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How long does HPV survive on a surface that contains lubricant?
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How long does HPV survive on a surface that contains lubricant?

Dear Doctor,

I had a transvaginal ultrasound examination done yesterday and I'm worried sick now. I noticed the probe has not been wiped and nurse had forgotton to put a condom over it before inserting it into my vagina. I'm very sure the probe wasn't wiped as the nurse was on my left while I was undressing and before anyone could clean it, the doctor had used it on me. After I finished the ultrasound exam, I touched the probe and it was still wet and I observed that no one clean it before the next patient entered. Note: The doctor had used lubricant on both the previous patient and myself, It was squeezed from a lubricant bottle onto the probe. I understand that HPV survive longer on moist surfaces.

1)As the probe has not been wiped and it was still moist with lubricant LEFT OVER FROM USE on the previous patient. If the previous patient was infected with HPV and the probe containing left over lubricant also contains her vagina secretions, how long can the HPV virus survive on the lubricated surface?
2) Can I contract any HPV virus from the probe if the previous patient has HPV? It was approximately 3 mins after she left the room before I entered. Most of all the probe was wet as it contains left over lubricant and it wasn't wiped.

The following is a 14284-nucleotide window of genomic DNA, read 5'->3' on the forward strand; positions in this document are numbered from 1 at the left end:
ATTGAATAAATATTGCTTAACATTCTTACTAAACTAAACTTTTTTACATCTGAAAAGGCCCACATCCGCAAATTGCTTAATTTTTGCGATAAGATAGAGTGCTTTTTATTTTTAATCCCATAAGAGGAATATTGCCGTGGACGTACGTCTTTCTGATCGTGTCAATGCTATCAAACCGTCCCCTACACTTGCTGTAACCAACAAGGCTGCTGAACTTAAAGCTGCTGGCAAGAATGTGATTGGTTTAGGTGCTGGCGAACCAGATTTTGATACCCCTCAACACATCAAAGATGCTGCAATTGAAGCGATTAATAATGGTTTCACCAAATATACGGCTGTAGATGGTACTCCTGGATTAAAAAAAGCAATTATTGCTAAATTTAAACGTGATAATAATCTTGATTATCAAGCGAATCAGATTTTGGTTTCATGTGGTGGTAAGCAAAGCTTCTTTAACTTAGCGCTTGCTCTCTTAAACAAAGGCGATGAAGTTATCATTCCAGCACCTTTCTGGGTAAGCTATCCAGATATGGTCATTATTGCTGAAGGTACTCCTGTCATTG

Many thanks.
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Thank you for your post and welcome to our STD forum.  I am quite shocked about your experience, mainly because it is very unhygienic: I would not worry too much about HPV, but about the possibility of contracting a vaginal infection rather.  I did not think that these things actually happened in this day and age.  It is just about basic principles of hygiene, cleaning equipment and using disposable items.
Apparently HPV cannot survive very long outside the body on dry surfaces; however HPV can survive outside the body, and does not require bodily fluids for transmission, possibly surviving longer on wet surfaces.  Therefore, it is possible to contract HPV from surfaces that carry the virus, even though this would be extremely rare and is not well documented.  We do not know for sure how long HPV would survive under these circumstances.
The important thing for you in any case is to be checked regularly with HPV testing and cervical smears.
Best wishes,
Dr José
Dr Jose,

Thank you for your prompt reply and well wishes. I supposed that means there is a chance for me to contract HPV from the probe. And talking to the nurse/doctor wouldn't help as they would certainly deny.

Warmest Regards.
You should see this discussion, it contains a lot of scientific informations
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